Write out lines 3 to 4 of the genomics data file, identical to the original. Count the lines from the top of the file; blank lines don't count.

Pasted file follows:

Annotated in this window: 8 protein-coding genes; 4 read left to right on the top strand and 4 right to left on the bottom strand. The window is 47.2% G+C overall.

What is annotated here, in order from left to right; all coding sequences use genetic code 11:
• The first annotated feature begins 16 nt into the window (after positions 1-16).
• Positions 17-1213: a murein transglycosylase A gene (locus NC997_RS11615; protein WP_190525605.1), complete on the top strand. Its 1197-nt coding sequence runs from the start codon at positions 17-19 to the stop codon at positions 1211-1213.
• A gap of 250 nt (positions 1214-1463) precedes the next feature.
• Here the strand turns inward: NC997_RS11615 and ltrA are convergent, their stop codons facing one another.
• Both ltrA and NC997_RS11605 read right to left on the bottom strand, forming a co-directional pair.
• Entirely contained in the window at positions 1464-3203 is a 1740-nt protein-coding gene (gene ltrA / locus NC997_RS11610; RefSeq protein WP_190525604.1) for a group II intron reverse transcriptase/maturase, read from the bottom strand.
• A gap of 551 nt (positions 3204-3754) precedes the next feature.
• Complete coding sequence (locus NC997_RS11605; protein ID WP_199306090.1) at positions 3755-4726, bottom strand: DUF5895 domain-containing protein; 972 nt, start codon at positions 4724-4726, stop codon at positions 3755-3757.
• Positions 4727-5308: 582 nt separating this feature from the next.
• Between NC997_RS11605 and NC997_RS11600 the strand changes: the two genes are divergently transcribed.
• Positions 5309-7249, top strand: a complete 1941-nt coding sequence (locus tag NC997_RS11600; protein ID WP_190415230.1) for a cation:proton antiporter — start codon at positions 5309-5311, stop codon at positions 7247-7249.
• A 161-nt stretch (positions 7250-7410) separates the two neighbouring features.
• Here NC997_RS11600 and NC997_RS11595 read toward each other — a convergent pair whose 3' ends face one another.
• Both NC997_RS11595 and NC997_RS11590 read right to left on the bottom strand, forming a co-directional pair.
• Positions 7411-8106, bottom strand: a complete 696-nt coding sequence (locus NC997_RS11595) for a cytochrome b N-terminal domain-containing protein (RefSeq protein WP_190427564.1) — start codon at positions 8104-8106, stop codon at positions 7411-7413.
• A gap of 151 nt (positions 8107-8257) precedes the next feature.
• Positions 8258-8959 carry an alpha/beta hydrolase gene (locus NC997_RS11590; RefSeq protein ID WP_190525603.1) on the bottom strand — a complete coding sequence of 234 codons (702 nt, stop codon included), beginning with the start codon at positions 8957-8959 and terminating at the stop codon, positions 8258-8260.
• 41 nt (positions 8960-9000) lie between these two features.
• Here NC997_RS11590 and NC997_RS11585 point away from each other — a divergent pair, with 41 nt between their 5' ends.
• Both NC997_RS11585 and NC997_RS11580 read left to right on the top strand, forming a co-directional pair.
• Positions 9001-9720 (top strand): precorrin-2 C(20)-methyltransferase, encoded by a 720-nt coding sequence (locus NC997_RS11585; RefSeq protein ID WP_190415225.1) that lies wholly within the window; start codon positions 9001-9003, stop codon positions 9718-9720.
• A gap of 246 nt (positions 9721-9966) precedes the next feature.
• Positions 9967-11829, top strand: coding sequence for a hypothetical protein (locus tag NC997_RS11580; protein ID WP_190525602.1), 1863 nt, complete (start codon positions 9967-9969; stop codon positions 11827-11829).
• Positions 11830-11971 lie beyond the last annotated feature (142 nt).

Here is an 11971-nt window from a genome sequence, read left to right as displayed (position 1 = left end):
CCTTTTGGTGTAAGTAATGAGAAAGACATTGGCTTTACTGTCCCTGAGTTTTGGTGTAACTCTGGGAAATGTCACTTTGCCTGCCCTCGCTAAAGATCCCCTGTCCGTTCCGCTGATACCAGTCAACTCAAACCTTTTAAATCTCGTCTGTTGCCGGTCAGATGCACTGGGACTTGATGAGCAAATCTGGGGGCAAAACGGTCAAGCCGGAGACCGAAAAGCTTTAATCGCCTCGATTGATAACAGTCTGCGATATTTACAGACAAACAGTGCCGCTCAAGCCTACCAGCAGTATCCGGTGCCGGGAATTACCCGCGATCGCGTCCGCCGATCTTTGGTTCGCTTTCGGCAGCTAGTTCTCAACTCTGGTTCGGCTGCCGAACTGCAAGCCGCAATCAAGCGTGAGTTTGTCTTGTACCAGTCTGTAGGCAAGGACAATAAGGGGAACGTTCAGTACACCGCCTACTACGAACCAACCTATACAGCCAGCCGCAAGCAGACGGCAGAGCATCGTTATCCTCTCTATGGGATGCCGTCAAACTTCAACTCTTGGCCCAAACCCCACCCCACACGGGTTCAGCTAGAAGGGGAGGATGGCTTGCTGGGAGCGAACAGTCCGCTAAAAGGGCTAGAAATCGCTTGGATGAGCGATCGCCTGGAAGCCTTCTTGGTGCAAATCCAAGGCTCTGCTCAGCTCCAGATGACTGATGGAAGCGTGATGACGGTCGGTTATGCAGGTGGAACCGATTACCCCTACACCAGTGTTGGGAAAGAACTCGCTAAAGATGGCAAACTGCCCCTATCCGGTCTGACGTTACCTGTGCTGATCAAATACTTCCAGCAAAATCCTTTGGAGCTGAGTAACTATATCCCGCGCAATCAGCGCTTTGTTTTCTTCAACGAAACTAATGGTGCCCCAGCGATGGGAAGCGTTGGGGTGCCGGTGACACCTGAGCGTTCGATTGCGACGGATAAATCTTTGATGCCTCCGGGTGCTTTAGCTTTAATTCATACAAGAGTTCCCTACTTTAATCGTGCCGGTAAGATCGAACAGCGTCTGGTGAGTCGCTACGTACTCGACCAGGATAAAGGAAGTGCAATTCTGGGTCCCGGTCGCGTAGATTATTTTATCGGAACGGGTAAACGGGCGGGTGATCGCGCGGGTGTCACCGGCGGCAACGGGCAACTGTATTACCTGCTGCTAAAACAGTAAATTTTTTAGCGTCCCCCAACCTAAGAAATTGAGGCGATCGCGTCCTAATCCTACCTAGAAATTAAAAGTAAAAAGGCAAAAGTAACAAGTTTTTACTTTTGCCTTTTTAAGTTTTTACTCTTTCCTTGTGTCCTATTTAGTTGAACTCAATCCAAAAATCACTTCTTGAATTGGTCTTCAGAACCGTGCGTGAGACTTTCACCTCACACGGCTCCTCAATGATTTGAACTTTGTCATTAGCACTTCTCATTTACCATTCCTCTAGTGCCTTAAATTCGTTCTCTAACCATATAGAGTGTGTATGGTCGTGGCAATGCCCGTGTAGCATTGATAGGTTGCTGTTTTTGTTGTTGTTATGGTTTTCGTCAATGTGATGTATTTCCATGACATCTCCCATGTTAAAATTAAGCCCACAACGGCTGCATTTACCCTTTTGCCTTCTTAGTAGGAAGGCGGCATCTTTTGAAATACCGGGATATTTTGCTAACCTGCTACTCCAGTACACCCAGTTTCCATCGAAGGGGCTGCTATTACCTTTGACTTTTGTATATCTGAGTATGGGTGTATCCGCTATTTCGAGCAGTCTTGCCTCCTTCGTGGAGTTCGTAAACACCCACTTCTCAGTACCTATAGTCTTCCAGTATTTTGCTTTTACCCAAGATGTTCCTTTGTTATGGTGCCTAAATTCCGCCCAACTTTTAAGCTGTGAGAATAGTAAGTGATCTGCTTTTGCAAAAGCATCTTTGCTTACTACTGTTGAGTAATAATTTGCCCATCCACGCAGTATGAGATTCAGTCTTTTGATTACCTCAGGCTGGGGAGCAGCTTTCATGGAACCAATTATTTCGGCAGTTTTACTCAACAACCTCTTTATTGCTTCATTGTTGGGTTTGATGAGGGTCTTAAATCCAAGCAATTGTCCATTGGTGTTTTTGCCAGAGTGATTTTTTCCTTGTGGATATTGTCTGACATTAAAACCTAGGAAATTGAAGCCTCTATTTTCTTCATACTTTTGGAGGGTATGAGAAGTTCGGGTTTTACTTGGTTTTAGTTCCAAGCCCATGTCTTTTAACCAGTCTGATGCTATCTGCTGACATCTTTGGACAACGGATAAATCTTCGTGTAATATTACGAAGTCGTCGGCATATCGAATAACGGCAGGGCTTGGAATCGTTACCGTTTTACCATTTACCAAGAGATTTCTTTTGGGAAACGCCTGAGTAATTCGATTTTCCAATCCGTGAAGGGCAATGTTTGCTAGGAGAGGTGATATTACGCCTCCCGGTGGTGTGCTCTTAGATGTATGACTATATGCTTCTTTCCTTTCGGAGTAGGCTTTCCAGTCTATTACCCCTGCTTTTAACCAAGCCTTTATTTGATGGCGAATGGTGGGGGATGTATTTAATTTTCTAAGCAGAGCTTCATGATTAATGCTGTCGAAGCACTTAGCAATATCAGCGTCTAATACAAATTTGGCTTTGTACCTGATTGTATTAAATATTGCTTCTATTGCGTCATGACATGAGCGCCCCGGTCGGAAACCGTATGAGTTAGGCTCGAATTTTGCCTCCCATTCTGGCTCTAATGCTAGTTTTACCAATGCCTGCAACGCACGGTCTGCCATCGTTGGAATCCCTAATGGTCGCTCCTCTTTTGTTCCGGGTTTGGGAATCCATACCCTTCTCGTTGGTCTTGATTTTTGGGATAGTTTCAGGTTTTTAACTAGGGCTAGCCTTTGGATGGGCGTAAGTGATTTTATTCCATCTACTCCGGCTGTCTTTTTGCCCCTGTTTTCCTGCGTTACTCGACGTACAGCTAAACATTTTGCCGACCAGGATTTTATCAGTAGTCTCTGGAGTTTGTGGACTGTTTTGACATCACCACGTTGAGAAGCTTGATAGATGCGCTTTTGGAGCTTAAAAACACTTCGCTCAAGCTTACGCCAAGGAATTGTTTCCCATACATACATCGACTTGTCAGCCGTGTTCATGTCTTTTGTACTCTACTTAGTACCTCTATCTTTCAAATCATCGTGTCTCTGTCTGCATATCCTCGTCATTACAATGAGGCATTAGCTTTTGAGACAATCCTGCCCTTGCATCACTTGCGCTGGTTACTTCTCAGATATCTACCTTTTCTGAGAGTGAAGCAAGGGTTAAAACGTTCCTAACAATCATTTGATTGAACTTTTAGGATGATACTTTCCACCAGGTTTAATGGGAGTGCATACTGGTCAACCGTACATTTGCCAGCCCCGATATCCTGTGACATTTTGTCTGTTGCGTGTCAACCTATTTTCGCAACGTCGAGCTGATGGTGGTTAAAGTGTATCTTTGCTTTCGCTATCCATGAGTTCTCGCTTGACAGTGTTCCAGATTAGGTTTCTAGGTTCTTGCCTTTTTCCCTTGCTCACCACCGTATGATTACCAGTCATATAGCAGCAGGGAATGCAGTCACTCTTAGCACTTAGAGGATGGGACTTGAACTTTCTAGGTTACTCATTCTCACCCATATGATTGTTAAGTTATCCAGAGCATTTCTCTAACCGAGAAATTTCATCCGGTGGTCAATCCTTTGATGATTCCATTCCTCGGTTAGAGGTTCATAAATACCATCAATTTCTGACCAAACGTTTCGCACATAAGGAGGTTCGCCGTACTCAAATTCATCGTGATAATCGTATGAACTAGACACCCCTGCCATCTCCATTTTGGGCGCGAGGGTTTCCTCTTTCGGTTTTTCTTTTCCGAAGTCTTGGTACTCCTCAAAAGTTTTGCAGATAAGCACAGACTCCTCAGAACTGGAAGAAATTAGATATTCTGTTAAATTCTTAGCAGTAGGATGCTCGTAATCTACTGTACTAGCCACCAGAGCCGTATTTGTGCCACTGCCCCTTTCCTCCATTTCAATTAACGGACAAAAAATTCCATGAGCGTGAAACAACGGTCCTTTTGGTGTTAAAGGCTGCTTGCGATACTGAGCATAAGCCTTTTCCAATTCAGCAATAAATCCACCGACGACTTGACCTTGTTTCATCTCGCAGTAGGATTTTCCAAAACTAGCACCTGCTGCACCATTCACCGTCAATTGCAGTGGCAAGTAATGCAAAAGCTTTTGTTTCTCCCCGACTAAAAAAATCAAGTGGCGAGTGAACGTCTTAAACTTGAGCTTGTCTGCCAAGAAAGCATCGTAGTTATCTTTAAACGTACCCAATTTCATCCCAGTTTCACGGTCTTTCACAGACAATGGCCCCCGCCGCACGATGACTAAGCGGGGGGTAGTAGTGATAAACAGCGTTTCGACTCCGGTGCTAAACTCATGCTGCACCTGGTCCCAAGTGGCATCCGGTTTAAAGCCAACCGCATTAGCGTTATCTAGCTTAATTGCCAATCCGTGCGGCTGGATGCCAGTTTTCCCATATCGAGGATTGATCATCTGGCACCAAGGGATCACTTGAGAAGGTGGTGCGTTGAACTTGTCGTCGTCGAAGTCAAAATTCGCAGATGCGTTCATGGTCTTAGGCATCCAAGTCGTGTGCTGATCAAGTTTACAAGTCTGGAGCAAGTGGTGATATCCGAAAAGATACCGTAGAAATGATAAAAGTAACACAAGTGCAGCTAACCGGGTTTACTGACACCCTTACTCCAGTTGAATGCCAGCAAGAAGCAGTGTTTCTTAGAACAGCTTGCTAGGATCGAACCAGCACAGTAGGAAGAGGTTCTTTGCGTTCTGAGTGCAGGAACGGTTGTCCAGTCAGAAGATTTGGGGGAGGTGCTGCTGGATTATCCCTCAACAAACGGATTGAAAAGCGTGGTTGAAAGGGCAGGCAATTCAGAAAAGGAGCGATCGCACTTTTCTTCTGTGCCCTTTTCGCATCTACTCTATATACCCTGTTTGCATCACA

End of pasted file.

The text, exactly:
• The first annotated feature begins 16 nt into the window (after positions 1-16).
• Positions 17-1213: a murein transglycosylase A gene (locus NC997_RS11615; protein WP_190525605.1), complete on the top strand. Its 1197-nt coding sequence runs from the start codon at positions 17-19 to the stop codon at positions 1211-1213.